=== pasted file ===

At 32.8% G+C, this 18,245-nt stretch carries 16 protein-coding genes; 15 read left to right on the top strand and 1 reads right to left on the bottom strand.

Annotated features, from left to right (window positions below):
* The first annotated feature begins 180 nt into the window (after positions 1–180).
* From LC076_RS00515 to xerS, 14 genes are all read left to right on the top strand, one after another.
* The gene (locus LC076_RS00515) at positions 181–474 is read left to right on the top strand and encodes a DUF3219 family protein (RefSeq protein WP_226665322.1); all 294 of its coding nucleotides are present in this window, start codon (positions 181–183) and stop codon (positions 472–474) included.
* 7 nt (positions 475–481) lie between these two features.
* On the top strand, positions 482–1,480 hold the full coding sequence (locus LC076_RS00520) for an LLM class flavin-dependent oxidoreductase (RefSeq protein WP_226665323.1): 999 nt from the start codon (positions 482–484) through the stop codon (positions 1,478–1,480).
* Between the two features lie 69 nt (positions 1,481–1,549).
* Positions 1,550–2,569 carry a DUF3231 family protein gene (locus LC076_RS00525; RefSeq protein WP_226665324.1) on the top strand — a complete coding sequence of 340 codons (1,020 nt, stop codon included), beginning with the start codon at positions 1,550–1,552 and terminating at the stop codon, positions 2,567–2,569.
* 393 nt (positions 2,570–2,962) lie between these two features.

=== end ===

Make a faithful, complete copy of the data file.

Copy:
At 32.8% G+C, this 18,245-nt stretch carries 16 protein-coding genes; 15 read left to right on the top strand and 1 reads right to left on the bottom strand.

Annotated features, from left to right (window positions below):
* The first annotated feature begins 180 nt into the window (after positions 1–180).
* From LC076_RS00515 to xerS, 14 genes are all read left to right on the top strand, one after another.
* The gene (locus LC076_RS00515) at positions 181–474 is read left to right on the top strand and encodes a DUF3219 family protein (RefSeq protein WP_226665322.1); all 294 of its coding nucleotides are present in this window, start codon (positions 181–183) and stop codon (positions 472–474) included.
* 7 nt (positions 475–481) lie between these two features.
* On the top strand, positions 482–1,480 hold the full coding sequence (locus LC076_RS00520) for an LLM class flavin-dependent oxidoreductase (RefSeq protein WP_226665323.1): 999 nt from the start codon (positions 482–484) through the stop codon (positions 1,478–1,480).
* Between the two features lie 69 nt (positions 1,481–1,549).
* Positions 1,550–2,569 carry a DUF3231 family protein gene (locus LC076_RS00525; RefSeq protein WP_226665324.1) on the top strand — a complete coding sequence of 340 codons (1,020 nt, stop codon included), beginning with the start codon at positions 1,550–1,552 and terminating at the stop codon, positions 2,567–2,569.
* 393 nt (positions 2,570–2,962) lie between these two features.